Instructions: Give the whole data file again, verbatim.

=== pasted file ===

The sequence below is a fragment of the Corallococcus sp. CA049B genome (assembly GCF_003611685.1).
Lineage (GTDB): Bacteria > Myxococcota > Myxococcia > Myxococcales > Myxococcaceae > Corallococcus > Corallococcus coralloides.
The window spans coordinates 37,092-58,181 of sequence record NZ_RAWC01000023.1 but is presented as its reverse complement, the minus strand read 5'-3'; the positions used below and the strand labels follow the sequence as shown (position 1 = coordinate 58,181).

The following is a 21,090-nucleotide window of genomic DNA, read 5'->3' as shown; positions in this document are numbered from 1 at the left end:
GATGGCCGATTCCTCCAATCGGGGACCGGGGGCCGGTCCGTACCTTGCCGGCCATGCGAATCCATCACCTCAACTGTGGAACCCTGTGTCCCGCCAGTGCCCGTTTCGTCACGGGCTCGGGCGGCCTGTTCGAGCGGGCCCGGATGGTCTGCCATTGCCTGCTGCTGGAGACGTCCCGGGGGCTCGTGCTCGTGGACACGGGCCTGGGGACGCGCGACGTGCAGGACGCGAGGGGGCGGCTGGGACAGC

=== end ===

The sequence below is a fragment of the Corallococcus sp. CA049B genome (assembly GCF_003611685.1).
Lineage (GTDB): Bacteria > Myxococcota > Myxococcia > Myxococcales > Myxococcaceae > Corallococcus > Corallococcus coralloides.
The window spans coordinates 37,092-58,181 of sequence record NZ_RAWC01000023.1 but is presented as its reverse complement, the minus strand read 5'-3'; the positions used below and the strand labels follow the sequence as shown (position 1 = coordinate 58,181).

The following is a 21,090-nucleotide window of genomic DNA, read 5'->3' as shown; positions in this document are numbered from 1 at the left end:
GATGGCCGATTCCTCCAATCGGGGACCGGGGGCCGGTCCGTACCTTGCCGGCCATGCGAATCCATCACCTCAACTGTGGAACCCTGTGTCCCGCCAGTGCCCGTTTCGTCACGGGCTCGGGCGGCCTGTTCGAGCGGGCCCGGATGGTCTGCCATTGCCTGCTGCTGGAGACGTCCCGGGGGCTCGTGCTCGTGGACACGGGCCTGGGGACGCGCGACGTGCAGGACGCGAGGGGGCGGCTGGGACAGC